Haank says that the subscription model is gone and finished. What everybody has now is a (big-deal) licence. Of course not everybody seemed to quite agree with him or that the big deal was in the interest of scientists or science. I was standing near to him and Goetze over lunch. He was explaining to whoever wanted to listen that there was no problem with archiving and preservation. I paid more attention to my delicious sheep's cheese and mushroom omlette.
  Cowhig mentionned particularly IOPP's experience with their OA journal, The New Journal of Physics.
  Russell described the challenge for a small learned-society publisher (3 or 4 journals) whose prime journal, initially a private venture, had started in 1665.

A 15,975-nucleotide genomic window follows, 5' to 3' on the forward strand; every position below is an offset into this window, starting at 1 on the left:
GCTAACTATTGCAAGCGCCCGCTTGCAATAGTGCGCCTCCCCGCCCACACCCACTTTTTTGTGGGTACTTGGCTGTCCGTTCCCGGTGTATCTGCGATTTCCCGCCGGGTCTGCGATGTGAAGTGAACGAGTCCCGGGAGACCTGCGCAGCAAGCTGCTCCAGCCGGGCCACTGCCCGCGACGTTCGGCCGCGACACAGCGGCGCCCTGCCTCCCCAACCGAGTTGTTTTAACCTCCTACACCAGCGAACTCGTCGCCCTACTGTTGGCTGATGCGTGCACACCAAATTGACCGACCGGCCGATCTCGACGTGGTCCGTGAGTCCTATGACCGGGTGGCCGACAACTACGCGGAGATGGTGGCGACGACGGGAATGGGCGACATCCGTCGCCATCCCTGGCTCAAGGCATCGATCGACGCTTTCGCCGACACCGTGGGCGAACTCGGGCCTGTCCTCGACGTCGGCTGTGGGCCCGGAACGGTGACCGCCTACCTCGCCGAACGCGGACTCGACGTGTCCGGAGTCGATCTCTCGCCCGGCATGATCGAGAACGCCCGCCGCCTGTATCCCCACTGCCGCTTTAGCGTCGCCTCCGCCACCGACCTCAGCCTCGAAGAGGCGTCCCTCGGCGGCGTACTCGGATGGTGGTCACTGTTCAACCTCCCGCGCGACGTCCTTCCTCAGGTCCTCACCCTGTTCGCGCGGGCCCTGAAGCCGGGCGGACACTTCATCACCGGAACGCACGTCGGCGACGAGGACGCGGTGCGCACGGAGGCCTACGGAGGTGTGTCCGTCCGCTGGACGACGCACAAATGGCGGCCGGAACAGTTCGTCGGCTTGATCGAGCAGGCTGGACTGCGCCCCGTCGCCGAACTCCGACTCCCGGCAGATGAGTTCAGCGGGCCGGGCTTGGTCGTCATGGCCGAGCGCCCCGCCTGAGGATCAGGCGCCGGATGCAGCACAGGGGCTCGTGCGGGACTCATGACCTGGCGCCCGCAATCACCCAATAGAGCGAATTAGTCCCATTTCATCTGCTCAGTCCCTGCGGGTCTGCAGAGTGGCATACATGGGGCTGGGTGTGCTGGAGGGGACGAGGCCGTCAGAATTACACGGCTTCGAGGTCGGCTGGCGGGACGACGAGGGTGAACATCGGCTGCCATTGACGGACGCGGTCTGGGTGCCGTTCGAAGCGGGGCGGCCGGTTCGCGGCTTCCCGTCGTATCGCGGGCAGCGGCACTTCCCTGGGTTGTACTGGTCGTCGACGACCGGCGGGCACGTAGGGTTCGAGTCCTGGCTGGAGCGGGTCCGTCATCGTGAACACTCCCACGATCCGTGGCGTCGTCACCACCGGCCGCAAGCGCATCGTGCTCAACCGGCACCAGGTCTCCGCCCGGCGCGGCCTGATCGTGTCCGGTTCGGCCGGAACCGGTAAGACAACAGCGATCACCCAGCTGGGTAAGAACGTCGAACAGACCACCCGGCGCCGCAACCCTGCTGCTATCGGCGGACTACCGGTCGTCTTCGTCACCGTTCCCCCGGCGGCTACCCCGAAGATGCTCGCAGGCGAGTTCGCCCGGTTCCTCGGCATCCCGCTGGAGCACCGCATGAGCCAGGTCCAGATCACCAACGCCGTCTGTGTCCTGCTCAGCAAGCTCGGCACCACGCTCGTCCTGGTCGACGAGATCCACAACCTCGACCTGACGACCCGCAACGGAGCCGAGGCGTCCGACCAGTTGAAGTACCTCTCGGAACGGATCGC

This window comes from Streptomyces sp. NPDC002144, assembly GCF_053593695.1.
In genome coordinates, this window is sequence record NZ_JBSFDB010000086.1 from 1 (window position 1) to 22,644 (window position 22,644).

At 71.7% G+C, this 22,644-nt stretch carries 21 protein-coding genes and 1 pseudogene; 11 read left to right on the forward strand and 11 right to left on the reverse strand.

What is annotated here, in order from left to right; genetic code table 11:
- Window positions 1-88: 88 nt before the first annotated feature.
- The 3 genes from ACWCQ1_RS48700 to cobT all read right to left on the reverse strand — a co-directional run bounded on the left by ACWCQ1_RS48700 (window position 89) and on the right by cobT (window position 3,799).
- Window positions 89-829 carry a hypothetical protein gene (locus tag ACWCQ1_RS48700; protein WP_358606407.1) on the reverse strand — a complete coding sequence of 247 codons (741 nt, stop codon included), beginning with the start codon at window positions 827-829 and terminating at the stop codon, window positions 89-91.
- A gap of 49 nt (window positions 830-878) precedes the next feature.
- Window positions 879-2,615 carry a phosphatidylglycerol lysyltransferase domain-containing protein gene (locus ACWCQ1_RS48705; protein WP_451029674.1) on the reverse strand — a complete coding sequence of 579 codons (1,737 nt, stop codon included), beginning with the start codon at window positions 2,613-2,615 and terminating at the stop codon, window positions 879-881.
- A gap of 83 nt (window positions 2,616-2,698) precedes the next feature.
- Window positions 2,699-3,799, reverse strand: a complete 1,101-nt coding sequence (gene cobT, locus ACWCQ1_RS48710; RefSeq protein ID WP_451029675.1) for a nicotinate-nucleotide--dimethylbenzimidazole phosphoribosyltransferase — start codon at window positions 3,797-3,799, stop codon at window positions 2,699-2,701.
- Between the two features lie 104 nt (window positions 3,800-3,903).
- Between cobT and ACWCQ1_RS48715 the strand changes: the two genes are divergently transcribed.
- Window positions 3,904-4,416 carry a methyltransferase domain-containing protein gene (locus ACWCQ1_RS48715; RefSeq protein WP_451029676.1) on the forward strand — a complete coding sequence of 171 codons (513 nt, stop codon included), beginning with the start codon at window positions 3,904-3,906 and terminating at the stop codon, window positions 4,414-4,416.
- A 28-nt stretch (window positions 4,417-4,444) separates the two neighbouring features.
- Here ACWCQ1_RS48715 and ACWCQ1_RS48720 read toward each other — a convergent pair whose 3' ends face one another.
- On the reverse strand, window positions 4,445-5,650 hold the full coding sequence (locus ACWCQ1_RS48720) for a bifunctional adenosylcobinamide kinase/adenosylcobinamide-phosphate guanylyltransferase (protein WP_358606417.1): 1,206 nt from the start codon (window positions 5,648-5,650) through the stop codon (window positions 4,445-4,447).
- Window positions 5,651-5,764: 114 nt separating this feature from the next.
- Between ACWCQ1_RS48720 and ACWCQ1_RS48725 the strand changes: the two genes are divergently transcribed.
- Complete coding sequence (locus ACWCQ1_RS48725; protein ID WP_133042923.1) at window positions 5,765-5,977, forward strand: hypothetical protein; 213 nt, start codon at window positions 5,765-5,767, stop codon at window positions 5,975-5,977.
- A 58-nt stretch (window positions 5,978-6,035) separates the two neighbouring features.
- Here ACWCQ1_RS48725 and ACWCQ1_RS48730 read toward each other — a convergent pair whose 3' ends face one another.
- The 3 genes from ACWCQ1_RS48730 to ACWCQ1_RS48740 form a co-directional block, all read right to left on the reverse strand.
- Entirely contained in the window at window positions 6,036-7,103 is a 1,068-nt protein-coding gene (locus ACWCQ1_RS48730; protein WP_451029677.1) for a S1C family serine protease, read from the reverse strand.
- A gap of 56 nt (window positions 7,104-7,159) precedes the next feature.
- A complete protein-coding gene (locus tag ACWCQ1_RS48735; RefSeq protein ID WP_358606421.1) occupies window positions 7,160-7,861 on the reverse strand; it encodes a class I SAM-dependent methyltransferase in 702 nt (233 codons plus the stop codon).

All of these people, and others who expressed their opinion, think that the Journal is still a very useful concept in the electronic age. Friend pointed out the difficulties for small publishers when libraries who have concluded a 'big deal' with large publishers, cancel subscriptions. A discussion started around the language(s) used for publication.  Although some of this talk was emotional and anti-English (e.g. Haank managed to say that 'Of course I would like to have everything published in Dutch') it was grudgingly admitted that English is, and would probably stay, the lingua franca of scientific publication. However an interesting suggestion came from the Macedonian academican, that the IUCr might like to consider, that journals should offer the possibility for papers to be accompanied by an extended abstract or indeed the whole article in the native language of the authors. It was thought that this could be of use in teaching and within the local context of the author. There was some America-bashing going on as well with several people claiming that Americans have an exagerated tendency to choose American journals and cite American authors. Mabe quoted a statistical study which proves that this is in fact not the case if the results are weighted for the number of scientists per country.